I collect only rather plain arsenal pieces but yours is a real beauty!

You are a very lucky guy, no doubt about that. Keep a good eye on your piece.

If you don't mind I would love to see more of it, and I am sure so would the rest of us. If it retains its original length it should measure about 160-162 cm overall, the barrel ca. 123-125 cm. Any marks?!

I attach scans of very similiar Dutch matchlock muskets preserved in the Livrustkammaren in Stockholm.

Have fun, you have deserved to be proud.

Michael
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Old 18th November 2008, 04:35 AM   #11
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Michael,

The trouble is, my matchlock isn't original, but homemade.

This forum is for original pieces, not new ones......but I'm glad you reccognised it for what it was meant to represent!
(has Dutch and maybe English characteristics, but isn't a copy of anything particular,...just a "for fun" gun!)
The overall length is a bit short for an original, as the barrel I had on hand was only 92cm or so.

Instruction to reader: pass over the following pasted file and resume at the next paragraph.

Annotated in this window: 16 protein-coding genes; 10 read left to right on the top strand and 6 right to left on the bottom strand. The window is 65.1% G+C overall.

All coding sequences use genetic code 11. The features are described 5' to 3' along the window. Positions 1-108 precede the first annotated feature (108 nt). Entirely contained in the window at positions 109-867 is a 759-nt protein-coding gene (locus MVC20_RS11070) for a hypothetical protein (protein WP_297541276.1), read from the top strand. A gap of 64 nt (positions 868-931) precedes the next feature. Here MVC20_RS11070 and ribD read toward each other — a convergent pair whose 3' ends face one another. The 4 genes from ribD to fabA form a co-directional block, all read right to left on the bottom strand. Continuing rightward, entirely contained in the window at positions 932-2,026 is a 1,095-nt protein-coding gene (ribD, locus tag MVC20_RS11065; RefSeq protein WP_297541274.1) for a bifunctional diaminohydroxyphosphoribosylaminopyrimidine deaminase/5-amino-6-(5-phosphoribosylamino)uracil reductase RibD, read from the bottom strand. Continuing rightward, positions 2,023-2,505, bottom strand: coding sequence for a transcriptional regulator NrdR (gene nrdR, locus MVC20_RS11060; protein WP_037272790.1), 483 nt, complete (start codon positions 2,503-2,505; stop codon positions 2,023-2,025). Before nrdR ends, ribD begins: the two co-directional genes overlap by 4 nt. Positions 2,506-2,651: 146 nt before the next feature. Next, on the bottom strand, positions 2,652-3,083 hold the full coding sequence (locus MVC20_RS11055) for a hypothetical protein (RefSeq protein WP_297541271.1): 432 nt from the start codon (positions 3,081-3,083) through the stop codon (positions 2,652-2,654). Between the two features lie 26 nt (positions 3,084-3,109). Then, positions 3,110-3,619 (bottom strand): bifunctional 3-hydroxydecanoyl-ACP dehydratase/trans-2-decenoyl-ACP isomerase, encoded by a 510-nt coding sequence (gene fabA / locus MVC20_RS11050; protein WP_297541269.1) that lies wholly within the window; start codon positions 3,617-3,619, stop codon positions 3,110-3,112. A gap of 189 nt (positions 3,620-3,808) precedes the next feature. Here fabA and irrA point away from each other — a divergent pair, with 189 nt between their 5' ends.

Sorry for confusing you, it was not intentional.

If you send me a PM with your e-mail, I could send you a few additional pictures if you would still like to see them.

The latest pictures you have just added are fantastic! beautiful work indeed, and Very inspirational!!

Thank you!

Very best wishes,

Richard.

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Old 19th November 2008, 03:34 PM   #12
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Richard,

That should proove to all of us how easily we can be fooled by a photo showing good work!

Very well done indeed, telling from that photo

I have sent you a PM with my email, looking forward to seeing more of your piece.

Very best wishes,
Michael
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Old 22nd November 2008, 06:23 PM   #13
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Default Historic illustrations from the Battle of Pavia, 1525

Note the staged barrels and the unstocked elongated muzzle sections, all corresponding closely to my harquebus.

The snap tinder locks illustrated in these tapestries are of slightly obsolete type in having only a small lockplate for the serpentine and the long spring still nailed to the forestock. This kind of lock is yet found on guns up to ca. 1530.

Michael
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Old 22nd November 2008, 06:30 PM   #14